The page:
Should the Blue Jays take a chance on free agent lefty Zack Britton?

Boston Red Sox v New York Yankees
Boston Red Sox v New York Yankees / Rich Schultz/GettyImages

Former All-Star reliever, Zack Britton, remains unsigned. Rumored throughout the offseason to be a fit for the Toronto Blue Jays, Britton had a few auditions for MLB clubs during the spring. These efforts didn’t yield a result, however, as the lefty reliever remains a free agent.

Is the former Oriole and Yankee a fit on this Blue Jays roster? A glance at the bullpen depth chart would give the short answer of ‘yes’. However, a deeper look at the skillsets of the present group, matched with the projected performance of a 35-year-old Britton, may result in a different answer.

To start, some sort of projection needs to be made of Britton. Long removed from his All-Star seasons in 2015 and 2016, the lefty’s last full season came in 2019. That season was a dominant one, as he pitched to a 1.91 ERA while limiting hitters to a 5.6 H/9 against him. This made his 4.7 BB/9 a bit more tolerable, as Britton was effectively erratic around the strike zone. Inducing a lot of soft contact with his sinker and slider, Britton was an effective reliever in a deep Yankees pen.

A slew of injuries would limit him to 19 innings over the last two seasons, which when factored in fail to paint an accurate picture of where he’s at as a pitcher in 2023’s MLB. His sinker, slider combo utilized for the majority of his time as a relief pitcher would no doubt play against major league hitters, it’s just the quality of the pitches and overall health that remain in question.

Britton’s services come with a lot of unknowns. He is projected by FanGraphs to throw 34 innings and pitch to a respectable 3.82 ERA. However, these projections are made on the basis that he's ready for an MLB season. Britton has been battling a sprained MCL, in addition to struggling to return to effectiveness after Tommy John surgery.

The question remains, is all of this uncertainty better than what the Blue Jays currently have to offer in their bullpen?

Britton’s hypothetical role would be a medium leverage reliever with an emphasis on matching up against left-handed batters. The Blue Jays already have a player who fills that role, and then some, in Tim Mayza. Despite what fan discourse might have you think, Mayza has been a good reliever through the course of his major league career, with his best season coming in 2022. Mayza limited lefties to a .502 OPS last year, and has enjoyed a good start to his 2023.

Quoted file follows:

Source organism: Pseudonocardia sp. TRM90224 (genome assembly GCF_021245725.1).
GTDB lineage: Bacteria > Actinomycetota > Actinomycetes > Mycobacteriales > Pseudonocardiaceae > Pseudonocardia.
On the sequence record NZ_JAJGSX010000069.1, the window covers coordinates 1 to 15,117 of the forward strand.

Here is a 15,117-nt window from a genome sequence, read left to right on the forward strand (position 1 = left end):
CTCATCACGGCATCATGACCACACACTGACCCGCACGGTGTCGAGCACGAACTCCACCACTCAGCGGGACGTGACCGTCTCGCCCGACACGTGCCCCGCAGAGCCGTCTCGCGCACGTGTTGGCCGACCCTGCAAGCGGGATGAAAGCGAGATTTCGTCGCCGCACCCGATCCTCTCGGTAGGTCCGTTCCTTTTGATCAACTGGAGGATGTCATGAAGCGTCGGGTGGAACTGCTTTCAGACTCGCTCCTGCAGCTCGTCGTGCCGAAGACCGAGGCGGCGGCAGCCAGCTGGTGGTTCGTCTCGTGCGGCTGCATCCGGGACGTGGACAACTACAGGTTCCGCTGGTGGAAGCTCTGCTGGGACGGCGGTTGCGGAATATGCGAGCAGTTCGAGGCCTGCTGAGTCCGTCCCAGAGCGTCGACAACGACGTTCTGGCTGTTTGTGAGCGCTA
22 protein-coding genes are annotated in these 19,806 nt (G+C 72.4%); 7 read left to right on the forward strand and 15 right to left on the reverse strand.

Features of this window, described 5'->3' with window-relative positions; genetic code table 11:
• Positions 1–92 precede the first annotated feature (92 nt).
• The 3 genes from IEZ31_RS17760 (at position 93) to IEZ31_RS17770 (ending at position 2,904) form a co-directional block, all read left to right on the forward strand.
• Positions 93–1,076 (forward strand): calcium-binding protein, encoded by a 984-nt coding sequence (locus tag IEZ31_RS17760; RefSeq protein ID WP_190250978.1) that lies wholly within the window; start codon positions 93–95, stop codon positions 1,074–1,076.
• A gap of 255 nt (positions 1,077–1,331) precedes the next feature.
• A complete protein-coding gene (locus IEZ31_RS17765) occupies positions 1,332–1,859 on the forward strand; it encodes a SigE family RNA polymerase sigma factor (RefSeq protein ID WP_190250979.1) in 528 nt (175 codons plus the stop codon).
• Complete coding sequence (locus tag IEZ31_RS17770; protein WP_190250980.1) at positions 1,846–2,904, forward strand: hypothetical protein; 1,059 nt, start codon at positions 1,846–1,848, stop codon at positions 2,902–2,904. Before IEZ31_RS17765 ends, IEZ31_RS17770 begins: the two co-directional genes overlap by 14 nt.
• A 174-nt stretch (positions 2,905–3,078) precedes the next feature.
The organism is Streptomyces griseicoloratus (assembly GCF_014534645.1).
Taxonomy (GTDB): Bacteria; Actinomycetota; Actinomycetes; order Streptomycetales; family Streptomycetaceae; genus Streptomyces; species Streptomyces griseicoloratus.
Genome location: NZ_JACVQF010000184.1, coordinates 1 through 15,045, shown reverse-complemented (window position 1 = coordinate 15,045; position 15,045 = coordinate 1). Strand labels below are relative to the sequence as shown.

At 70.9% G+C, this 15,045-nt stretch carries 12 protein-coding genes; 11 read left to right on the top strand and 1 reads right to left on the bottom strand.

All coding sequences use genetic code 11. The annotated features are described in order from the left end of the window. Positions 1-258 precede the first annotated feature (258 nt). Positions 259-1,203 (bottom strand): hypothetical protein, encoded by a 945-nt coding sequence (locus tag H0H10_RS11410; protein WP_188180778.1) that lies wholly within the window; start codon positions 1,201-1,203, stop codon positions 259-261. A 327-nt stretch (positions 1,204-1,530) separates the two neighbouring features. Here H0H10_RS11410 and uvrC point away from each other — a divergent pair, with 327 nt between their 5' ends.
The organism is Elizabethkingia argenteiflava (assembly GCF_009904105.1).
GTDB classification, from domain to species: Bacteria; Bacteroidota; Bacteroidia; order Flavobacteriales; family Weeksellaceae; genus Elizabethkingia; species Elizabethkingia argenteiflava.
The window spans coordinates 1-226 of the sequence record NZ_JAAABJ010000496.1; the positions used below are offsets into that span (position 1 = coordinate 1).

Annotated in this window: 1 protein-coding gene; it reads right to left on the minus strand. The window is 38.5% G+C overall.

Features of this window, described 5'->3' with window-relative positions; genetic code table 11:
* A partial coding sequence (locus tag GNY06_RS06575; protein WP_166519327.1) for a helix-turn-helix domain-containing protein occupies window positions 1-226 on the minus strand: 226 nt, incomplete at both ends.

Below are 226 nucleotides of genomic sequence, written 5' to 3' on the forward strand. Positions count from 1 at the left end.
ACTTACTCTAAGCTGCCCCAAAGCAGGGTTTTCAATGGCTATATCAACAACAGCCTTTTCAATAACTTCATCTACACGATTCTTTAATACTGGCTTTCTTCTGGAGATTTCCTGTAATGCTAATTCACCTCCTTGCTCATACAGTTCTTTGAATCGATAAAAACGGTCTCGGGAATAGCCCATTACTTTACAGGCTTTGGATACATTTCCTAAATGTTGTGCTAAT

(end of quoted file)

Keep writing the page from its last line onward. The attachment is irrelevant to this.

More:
By no means is this assessment designed to place Mayza on a pedestal, it’s simply illustrating that the Blue Jays have someone currently succeeding in the hypothetical role that Britton would be brought in to fill. Mayza gets left-handed hitters out consistently. He shouldn’t be John Schnieder’s choice late in games in high leverage, but he doesn’t have to be.

So the Blue Jays already have a reliever capable of retiring lefties, but why not add depth? Mayza is the only left-handed reliever in the bullpen, so would the addition of Britton still not be smart, even if he isn’t completely consistent?

The answer to that is solved when you look at the splits of the newest Jays reliever, Erik Swanson. Despite being right-handed, Swanson pitched as good, if not better against left-handed hitters last season, limiting them to a lowly slash line of .200/.222/.295. Regardless of it being a small sample size, this trend has continued into 2023, with lefties only being 1-for-13 against him, striking out in six of those at-bats.

In addition to Swanson, Trevor Richards has dispatched lefties with ease to begin the season. Say what you want about the man, as many of his outings have been a rollercoaster for your blood pressure, but his fastball, changeup combo has been devastating to left-handed hitters. Lefties are 2-for-16 against him this season with eight strikeouts mixed in.

In summation, unpacking the Blue Jays bullpen depth reveals that there isn’t a clear need for a second left-hander. The Jays don’t need help getting lefties out, as both Mayza and the two righties fare well in those matchups. Mayza is the obvious case, as his sinker-slider repertoire coming from the left side inducing a lot of soft contact from lefties. The repertoire of a solid fastball and plus off-speed pitch from either Swanson or Richards gives them their edge, and it’s an edge the Jays are better of utilizing when the situation doesn’t call for Mayza.